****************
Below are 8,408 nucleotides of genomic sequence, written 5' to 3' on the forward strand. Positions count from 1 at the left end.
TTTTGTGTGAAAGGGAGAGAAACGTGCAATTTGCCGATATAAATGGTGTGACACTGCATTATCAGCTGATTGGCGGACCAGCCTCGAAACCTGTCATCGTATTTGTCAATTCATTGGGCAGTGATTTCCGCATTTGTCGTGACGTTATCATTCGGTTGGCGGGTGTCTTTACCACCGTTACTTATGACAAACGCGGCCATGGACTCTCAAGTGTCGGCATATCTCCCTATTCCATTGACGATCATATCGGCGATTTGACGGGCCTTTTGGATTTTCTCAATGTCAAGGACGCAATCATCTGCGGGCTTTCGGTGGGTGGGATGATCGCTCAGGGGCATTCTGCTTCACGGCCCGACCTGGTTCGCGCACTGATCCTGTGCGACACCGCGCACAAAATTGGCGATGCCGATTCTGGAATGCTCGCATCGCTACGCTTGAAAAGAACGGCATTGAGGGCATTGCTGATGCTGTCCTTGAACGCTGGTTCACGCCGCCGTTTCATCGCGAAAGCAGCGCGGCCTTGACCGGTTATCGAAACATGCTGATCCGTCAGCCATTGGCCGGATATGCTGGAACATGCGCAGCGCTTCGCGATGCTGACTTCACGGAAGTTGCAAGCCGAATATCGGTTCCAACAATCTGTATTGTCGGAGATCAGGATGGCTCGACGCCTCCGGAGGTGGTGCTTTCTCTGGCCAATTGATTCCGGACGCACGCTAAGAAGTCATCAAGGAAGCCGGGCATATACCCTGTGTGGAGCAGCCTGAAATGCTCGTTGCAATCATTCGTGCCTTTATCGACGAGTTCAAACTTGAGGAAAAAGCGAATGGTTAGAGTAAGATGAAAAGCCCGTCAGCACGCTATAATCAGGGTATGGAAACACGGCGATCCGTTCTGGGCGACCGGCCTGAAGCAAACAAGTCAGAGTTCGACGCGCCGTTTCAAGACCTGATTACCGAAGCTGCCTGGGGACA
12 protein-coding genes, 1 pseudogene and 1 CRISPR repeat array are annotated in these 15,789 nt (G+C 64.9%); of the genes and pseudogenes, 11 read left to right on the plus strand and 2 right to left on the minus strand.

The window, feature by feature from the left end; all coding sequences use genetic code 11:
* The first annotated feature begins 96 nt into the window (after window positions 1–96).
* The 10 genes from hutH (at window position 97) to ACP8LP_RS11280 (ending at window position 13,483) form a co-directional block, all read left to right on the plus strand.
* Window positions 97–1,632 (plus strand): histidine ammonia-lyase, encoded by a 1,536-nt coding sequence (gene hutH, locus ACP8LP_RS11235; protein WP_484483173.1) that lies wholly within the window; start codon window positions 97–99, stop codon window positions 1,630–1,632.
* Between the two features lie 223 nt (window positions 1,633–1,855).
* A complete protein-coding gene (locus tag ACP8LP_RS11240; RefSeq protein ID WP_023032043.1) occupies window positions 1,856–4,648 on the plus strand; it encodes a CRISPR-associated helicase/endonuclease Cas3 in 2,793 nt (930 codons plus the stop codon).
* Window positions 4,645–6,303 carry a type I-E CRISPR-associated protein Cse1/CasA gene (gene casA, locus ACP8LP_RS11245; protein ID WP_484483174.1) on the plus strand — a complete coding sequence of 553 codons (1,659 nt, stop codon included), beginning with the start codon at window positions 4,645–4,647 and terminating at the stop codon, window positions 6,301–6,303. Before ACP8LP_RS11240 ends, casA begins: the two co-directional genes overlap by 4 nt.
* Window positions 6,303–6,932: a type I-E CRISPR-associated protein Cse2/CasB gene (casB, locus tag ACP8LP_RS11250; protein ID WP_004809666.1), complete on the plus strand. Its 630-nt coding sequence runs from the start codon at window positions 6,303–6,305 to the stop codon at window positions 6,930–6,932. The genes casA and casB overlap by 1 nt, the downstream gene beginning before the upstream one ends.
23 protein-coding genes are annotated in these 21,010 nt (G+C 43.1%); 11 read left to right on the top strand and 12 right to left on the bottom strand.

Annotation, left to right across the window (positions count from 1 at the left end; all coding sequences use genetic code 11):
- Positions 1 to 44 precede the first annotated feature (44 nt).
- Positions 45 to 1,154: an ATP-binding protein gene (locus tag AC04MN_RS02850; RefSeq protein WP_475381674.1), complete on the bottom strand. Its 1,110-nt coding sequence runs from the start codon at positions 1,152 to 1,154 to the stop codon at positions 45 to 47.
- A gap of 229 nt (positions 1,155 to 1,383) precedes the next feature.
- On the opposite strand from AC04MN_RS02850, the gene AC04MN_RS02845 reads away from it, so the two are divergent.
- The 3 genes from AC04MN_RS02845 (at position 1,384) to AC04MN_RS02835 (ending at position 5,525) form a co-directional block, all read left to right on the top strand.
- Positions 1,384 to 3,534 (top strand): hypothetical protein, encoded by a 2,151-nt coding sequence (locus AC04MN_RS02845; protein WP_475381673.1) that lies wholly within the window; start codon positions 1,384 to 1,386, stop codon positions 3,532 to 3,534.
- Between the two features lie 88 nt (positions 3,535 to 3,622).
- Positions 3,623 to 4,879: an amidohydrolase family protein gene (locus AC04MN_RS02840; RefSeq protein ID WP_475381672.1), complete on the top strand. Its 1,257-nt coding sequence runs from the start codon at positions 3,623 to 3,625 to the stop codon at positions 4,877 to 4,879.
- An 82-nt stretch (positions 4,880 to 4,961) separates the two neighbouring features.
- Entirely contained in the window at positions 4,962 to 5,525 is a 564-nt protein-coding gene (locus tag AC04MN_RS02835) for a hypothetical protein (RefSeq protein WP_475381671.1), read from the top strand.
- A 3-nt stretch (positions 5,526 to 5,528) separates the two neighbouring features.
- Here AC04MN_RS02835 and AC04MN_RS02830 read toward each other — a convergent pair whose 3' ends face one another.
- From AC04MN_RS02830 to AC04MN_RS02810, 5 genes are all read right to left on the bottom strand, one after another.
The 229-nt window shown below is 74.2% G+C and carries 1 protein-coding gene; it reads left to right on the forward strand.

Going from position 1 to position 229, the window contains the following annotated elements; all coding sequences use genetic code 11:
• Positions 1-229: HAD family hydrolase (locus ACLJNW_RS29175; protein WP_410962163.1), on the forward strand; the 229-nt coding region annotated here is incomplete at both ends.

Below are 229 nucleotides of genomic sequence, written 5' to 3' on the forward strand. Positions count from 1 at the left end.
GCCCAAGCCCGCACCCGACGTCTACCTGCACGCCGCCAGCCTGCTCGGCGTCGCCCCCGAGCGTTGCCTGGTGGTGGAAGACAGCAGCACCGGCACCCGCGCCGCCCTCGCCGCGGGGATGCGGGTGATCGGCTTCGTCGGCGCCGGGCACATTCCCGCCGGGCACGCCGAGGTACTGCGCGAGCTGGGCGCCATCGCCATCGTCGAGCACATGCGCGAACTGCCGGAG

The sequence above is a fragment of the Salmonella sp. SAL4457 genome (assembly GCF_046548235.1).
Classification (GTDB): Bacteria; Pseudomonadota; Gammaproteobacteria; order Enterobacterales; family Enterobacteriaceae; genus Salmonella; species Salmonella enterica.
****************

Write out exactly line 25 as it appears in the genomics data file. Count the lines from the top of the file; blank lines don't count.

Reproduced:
- Here AC04MN_RS02835 and AC04MN_RS02830 read toward each other — a convergent pair whose 3' ends face one another.